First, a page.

When you look back at 2016, there isn’t much to rave about – way too many celebrity and industry deaths (Prince, Garry Shandling, Carrie Fisher, Grant Tinker, Doug Banks, Herb Kent, etc.), the election of Donald Trump, the rise (again) of Rahm Emanuel, continuing media consolidation, and other awful things.
But it wasn’t all bad: American Idol was finally canceled.
Aside from the Chicago Cubs’ historic World Series victory, 2016 was a dreadful year for the Windy City, with the President-elect embarrassing the nation’s third-largest city on the world stage for its escalating murder rate, while the national media (who had their own problems in 2016) gave more press to Chicago’s homicide rate than any other city’s by far – not to mention ignoring a police shooting in the city’s predominately white Mount Greenwood neighborhood, which touched off a near racial riot.
In addition to the murder rate, high taxes, lack of a state budget, and a drab quality of life continue to push local residents toward the exits, with the most prominent name being Steve Harvey, who’s moving his Chicago-based talk show to L.A. next year. The continuing exodus and bad press no doubt will have an effect on revenues for radio and TV stations – radio chains such as Hubbard and CBS and media-buying agency Starcom Mediavest have laid off personnel this year.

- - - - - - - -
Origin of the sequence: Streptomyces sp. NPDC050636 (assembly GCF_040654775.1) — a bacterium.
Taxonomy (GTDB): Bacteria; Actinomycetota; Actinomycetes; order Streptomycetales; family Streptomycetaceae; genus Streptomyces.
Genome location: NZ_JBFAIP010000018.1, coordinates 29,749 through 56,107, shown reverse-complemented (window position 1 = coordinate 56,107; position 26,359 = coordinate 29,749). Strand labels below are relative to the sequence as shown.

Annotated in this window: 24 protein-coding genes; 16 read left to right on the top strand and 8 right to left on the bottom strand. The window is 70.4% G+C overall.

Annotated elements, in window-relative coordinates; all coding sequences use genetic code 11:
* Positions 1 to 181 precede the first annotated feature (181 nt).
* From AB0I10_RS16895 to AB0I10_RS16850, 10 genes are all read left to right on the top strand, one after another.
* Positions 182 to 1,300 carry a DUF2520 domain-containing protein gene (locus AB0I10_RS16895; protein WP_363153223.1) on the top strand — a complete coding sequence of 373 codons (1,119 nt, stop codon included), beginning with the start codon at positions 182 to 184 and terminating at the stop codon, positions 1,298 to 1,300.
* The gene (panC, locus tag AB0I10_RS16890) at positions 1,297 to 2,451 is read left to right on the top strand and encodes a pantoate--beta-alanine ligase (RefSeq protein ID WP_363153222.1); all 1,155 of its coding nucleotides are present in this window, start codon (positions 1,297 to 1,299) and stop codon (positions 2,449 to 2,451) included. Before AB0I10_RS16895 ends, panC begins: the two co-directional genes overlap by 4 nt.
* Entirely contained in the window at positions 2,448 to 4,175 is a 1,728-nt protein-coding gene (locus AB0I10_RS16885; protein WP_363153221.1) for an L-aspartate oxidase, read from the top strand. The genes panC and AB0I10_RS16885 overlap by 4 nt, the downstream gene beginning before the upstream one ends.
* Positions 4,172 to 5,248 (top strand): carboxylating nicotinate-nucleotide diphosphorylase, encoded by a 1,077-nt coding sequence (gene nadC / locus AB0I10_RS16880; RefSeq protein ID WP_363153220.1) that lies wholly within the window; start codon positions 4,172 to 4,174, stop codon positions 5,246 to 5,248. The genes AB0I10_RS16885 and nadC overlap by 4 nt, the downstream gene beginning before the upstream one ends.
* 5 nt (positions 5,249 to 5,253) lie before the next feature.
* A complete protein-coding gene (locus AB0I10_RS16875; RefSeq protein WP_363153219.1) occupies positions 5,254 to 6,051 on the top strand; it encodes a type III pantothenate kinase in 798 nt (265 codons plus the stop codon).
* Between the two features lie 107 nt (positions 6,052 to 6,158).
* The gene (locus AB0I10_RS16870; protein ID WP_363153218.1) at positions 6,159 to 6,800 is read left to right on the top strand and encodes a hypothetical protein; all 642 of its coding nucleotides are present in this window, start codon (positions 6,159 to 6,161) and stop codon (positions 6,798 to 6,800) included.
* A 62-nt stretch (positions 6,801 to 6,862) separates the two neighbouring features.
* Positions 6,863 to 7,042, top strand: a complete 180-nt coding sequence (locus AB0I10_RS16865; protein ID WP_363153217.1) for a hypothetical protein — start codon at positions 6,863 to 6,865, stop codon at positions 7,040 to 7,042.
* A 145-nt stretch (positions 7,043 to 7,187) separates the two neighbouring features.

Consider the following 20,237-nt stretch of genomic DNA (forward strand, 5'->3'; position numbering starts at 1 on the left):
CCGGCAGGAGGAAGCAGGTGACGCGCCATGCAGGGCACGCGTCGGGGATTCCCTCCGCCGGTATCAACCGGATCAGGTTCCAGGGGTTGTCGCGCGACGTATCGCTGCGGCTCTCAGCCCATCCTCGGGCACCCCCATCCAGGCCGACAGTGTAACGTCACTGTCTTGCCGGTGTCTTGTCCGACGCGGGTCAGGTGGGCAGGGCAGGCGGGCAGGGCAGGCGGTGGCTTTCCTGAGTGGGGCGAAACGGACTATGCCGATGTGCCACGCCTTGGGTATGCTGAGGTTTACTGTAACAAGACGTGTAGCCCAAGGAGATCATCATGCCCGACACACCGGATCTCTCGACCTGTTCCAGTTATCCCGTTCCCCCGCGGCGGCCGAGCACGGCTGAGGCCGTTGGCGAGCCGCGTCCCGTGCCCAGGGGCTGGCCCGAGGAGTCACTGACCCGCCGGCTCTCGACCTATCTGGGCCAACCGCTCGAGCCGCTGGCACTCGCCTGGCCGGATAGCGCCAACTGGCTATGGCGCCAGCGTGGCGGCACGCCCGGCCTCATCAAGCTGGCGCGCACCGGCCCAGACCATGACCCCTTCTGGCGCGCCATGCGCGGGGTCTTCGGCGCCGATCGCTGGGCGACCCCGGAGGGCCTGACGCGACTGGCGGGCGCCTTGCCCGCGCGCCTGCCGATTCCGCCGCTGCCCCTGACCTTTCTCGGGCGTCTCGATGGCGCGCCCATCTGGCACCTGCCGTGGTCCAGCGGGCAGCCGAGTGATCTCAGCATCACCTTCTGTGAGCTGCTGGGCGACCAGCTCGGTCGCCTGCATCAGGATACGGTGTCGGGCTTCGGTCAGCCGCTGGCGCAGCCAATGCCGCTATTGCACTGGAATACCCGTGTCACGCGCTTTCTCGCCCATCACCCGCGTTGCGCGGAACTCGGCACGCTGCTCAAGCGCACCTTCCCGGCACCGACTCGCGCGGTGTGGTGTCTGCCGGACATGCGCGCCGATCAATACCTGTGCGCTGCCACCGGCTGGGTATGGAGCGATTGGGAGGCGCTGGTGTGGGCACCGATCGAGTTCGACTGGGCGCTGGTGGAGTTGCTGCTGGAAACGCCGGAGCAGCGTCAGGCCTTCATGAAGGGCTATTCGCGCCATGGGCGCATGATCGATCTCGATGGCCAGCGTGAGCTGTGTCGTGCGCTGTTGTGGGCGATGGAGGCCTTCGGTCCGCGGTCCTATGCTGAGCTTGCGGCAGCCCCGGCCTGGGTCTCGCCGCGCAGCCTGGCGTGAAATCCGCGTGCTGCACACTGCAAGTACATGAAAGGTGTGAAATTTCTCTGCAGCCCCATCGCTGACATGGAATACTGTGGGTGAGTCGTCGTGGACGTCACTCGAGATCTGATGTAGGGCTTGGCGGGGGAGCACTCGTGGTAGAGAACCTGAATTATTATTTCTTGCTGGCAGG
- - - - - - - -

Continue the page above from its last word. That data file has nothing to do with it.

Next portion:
And 2017 isn’t shaping up to be any better, with the city’s homicide crisis front and center as a topic on 60 Minutes Sunday night, suggesting the national spotlight isn’t dimming anytime soon.
In terms of Chicago media, WGN-TV shocked everyone by trading The CW to Fox-owned WPWR-TV, marking the first network affiliation move in 22 years as the Tribune Broadcasting-owned station returned to independent status. WBBM-AM continues to dominate radio ratings while shocking ratings declines occurred for country music station WUSN-FM, who shifted Stylz & Roman to morning drive from sister station WBBM-FM.
Meanwhile, the Chicago Tribune’s parent company renamed itself something a sane person couldn’t understand while Cumulus continues to alienate listeners and advertisers.
In journalism, the Better Government Association forced the Emanuel administration to release private e-mails pertaining to city business, which detailed his cozy relationship with several media professionals (which may explain his ability to convince Chicago radio stations to “roadblock” their programming for an half-hour on November 14 to address the city in an interview with Bill Kurtis), while NBC-owned WMAQ-TV and Carol Marin won a Peabody Award for their investigation into the Laquan McDonald case.
The TV business also seen its share of upheaval this year. The number of television programs continued to grow, with a number now standing at 455 in this “Peak TV” era, likely heading to 500 next year. Ratings continued to drop for the broadcast networks as viewers continued migrating to streaming platforms and other viewing options – even the NFL wasn’t immune. And cord-cutting became part of the vocabulary as more and more viewers are shredding their pricey subscriptions.